The studies also touch on the complexities of predicting the use of these products in the future.
"These reports will help us to better understand how biotechnology is changing the face of agriculture," said agriculture secretary Mike Johanns. "Enhancing our understanding of the marketing regulations of biotech products and how producers and consumers may be affected by the adoption of this technology will help to guide USDA's future decision-making in this area."
EU GM rules - (EC) 1830/2003 on the Traceability and Labelling of GMOs and (EC) 1829/2003 on Genetically Modified (GM) Food and Feed - are much more stringent than US regulations, and reflect European consumer suspicions about food safety. Under the new rules, all foods which contain or consist of GMOs or which are produced from GMOs will have to be labelled regardless of the presence of GM material in the final product.
In contrast the NFPA (National Food Processors Association), a major voice of the food processing industry on scientific and public policy in the US, has long opposed such labelling and traceability requirements. The body has been actively lobbying the World Trade Organisation to address this issue, and take action to block what it sees as unnecessary barriers to trade.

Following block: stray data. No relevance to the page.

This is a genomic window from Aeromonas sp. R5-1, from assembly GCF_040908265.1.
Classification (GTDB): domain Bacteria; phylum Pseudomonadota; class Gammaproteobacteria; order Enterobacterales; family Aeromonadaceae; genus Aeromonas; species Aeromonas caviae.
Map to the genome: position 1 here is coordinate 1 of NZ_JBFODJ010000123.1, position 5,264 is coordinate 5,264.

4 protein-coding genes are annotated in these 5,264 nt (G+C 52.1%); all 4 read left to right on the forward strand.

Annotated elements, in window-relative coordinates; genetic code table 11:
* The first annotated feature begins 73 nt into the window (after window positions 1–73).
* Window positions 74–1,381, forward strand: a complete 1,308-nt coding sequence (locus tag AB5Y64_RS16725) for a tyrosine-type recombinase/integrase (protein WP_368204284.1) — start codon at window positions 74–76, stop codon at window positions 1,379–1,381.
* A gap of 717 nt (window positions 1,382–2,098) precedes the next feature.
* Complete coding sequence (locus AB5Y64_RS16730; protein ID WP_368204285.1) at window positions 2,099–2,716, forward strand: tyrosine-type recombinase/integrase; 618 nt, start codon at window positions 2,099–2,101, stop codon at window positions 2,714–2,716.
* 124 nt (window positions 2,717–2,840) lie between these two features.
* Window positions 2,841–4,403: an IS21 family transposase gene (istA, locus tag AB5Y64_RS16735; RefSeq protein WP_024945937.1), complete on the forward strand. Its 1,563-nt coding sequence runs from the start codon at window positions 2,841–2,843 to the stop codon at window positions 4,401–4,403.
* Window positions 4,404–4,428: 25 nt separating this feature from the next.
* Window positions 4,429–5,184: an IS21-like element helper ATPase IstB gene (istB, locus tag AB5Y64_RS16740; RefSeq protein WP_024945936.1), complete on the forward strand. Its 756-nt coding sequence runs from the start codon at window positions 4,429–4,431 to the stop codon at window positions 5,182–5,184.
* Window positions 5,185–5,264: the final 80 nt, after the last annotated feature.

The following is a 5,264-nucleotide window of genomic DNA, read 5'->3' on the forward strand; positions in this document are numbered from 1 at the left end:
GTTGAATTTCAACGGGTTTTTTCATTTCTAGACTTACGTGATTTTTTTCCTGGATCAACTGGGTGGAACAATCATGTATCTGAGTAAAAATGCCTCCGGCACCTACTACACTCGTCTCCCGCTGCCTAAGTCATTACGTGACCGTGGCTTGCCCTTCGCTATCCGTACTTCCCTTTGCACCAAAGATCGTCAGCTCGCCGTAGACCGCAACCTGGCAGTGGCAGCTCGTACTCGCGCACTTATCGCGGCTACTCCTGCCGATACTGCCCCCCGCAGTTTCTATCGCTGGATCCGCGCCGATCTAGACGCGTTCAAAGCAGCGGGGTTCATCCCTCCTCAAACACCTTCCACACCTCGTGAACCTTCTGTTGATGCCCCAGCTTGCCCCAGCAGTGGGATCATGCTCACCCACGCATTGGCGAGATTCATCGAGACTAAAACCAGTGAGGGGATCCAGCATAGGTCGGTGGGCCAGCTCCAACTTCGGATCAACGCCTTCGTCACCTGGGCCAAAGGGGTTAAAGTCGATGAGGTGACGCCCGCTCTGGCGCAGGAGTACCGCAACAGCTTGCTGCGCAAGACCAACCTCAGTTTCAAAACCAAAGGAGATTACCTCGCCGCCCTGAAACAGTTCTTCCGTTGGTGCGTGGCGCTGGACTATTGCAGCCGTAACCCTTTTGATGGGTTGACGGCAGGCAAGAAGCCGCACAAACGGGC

In any case the first report, considers the proliferation of mandatory biotechnology traceability and labelling requirements in other countries, how different segments of the United States food and feed supply chain are addressing those requirements and marketplace issues and tools that are relevant to these developments.
The second report provides USDA with an analysis of the factors that will shape the use of biotechnology in the future. It identifies broad trends that are likely to influence the future in some predictable ways as well as key uncertainties that could drive the future in different directions.
The report also provides three examples of scenarios for the future, not as predictions but as tools to provoke thought and further analysis, plus a series of questions to help understand the impacts of each scenario. The questions can be applied to help analyse any scenario that may be developed.
The reports were developed by USDA's advisory committee on biotechnology and 21st Century Agriculture (AC21), which examines how biotechnology is likely to change agriculture and USDA's work over the next five to ten years.
The 18-member committee represents a broad spectrum of views and interests and is composed of farmers, technology providers, academics, representatives from the food manufacturing and shipping industries, and representatives from consumer and environmental organisations. The committee meets in public session three to four times per year.
For copies of the reports and more information about the AC21, click here.